In India, solar tariffs have also fallen dramatically; this is because the government has been awarding large projects through reverse auctions (where buyers request for goods and services and sellers bid for the prices at which they are willing to sell), which has resulted in global investors setting up very large projects at very low tariffs. Many industrial and commercial establishments in India also find RE power, especially solar, cheaper than the cost of sourcing power from a distribution company (DISCOM), as we reported in August 2021.

While India is aggressively pushing large-scale clean energy projects–mainly wind and solar–these are leading to conflicts as rights of communities are not recognised over common lands used for renewable projects. Experts suggest that conflicts could grow as India pushes more clean energy projects such as large solar parks.

Such conflicts could be reduced if India pushes for rooftop solar energy. But the high cost of rooftop solar systems and the patchy implementation of its subsidy schemes are holding the sector back, we reported in July 2021.

Further, at the COP26, India raised the renewable energy targets to 500 GW by 2030 from the earlier target for 450 GW. India, along with the United Kingdom, launched an ambitious renewables venture called Green Grids Initiative–One Sun One World One Grid, a global solar grid linking 140 countries. While energy experts agree with the initiative’s premise and appreciate its scale, they question its feasibility, because of geopolitics and the cost of undersea cables, we reported in October 2021.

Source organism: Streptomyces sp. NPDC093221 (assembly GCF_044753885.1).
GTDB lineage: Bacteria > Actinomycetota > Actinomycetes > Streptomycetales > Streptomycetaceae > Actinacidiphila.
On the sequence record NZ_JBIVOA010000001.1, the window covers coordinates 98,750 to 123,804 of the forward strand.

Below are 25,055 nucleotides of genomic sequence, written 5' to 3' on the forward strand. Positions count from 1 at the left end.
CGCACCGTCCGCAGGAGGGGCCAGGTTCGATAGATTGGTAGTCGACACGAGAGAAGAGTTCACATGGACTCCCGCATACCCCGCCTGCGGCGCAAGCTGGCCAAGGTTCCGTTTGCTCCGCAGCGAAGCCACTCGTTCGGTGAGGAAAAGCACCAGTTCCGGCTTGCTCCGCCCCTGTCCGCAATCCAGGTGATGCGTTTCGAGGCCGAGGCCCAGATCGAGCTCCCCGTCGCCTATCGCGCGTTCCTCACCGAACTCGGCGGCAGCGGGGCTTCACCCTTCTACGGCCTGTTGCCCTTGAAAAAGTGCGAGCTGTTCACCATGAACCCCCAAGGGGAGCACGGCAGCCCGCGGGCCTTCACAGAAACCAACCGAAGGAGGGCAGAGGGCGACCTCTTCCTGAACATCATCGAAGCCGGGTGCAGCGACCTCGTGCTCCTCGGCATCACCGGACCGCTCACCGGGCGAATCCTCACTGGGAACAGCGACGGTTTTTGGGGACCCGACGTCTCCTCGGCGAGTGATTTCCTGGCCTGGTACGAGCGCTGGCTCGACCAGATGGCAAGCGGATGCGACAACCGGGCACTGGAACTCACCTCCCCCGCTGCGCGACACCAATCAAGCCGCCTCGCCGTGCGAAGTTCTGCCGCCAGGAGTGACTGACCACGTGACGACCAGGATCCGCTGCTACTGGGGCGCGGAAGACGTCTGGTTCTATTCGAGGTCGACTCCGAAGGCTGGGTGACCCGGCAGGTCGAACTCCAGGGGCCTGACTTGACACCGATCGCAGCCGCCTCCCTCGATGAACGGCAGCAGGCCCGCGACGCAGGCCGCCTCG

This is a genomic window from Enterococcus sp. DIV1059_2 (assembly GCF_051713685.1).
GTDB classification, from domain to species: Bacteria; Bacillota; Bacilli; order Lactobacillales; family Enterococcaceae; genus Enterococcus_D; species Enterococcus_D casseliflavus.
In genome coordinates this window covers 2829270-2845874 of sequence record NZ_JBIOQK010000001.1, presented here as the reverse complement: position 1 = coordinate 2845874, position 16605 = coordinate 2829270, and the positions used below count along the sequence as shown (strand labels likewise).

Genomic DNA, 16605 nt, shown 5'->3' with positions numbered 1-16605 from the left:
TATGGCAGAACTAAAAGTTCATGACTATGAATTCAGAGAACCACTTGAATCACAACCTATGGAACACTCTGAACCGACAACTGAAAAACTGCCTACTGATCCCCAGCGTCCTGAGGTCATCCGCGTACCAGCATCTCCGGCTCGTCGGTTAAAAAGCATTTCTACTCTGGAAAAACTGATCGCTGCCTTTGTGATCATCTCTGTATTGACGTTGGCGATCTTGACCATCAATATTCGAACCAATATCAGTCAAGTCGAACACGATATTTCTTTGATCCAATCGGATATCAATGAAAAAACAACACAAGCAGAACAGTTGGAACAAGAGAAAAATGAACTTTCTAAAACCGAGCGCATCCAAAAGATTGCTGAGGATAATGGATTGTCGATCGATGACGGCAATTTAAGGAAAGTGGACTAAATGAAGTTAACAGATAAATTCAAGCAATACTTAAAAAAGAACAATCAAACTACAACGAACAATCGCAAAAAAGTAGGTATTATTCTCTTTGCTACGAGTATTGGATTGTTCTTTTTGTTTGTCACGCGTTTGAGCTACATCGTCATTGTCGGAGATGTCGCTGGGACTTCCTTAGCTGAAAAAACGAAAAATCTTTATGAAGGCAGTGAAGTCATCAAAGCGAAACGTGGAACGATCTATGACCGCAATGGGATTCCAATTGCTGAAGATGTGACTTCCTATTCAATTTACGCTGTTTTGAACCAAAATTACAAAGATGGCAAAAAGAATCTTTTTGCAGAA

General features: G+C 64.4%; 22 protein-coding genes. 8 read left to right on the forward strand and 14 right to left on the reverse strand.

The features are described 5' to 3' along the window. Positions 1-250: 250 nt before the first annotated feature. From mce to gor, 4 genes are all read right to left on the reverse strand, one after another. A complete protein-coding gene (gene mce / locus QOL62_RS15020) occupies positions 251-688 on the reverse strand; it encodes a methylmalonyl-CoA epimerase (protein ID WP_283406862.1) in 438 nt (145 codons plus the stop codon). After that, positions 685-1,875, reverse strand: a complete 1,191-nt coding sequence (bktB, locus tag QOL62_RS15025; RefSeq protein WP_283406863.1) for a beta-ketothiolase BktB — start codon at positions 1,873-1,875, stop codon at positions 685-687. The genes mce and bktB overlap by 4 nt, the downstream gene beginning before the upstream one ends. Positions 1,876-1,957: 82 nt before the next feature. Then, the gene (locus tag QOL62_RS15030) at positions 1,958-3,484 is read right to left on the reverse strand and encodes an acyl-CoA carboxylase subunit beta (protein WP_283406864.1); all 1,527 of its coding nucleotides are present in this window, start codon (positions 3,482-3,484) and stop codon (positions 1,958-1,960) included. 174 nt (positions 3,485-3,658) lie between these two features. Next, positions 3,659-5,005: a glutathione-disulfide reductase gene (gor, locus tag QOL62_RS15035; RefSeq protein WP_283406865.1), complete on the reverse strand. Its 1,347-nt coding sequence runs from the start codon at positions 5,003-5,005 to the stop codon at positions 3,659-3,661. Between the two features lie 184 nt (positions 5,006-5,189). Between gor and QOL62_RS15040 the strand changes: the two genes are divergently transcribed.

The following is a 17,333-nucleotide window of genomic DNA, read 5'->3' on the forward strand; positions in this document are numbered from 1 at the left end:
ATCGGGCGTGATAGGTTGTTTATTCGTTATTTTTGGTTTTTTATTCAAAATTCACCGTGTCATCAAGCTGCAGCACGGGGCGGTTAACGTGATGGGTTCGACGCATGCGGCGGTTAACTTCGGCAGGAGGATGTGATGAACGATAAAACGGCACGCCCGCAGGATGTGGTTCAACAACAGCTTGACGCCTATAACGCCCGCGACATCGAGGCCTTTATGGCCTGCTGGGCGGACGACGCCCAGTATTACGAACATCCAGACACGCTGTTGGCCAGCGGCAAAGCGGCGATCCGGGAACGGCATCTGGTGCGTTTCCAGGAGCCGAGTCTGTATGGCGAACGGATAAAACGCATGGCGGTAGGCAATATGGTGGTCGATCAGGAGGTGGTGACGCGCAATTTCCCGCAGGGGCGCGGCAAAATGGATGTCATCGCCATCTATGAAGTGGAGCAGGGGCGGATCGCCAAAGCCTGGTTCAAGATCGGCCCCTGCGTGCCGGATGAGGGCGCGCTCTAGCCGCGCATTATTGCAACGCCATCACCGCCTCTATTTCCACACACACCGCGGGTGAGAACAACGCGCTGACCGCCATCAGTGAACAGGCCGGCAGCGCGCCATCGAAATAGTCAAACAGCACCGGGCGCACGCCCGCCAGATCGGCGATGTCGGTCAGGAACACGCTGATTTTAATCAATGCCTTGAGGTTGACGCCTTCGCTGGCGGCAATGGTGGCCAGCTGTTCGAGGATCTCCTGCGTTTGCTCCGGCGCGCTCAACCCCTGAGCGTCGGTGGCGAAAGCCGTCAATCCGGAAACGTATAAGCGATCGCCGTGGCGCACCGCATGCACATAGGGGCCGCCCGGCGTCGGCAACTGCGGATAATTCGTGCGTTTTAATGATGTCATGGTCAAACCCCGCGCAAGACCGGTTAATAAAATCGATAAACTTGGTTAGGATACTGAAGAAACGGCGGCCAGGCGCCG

In August 2021, the prime minister also announced the National Hydrogen Mission to support India’s energy transition goals. Green hydrogen is produced using renewable energy to split water into hydrogen and oxygen. The use of green hydrogen will help India decarbonise sectors such as shipping and transportation where it can be used as a fuel, as well as in manufacturing industries such as steel and chemicals where it can be used as a raw material. It could also replace fossil fuels in power generation and be used to store renewable energy but only if it is commercially viable and as economically competitive as traditionally used fossil-based grey hydrogen, we reported in September 2021.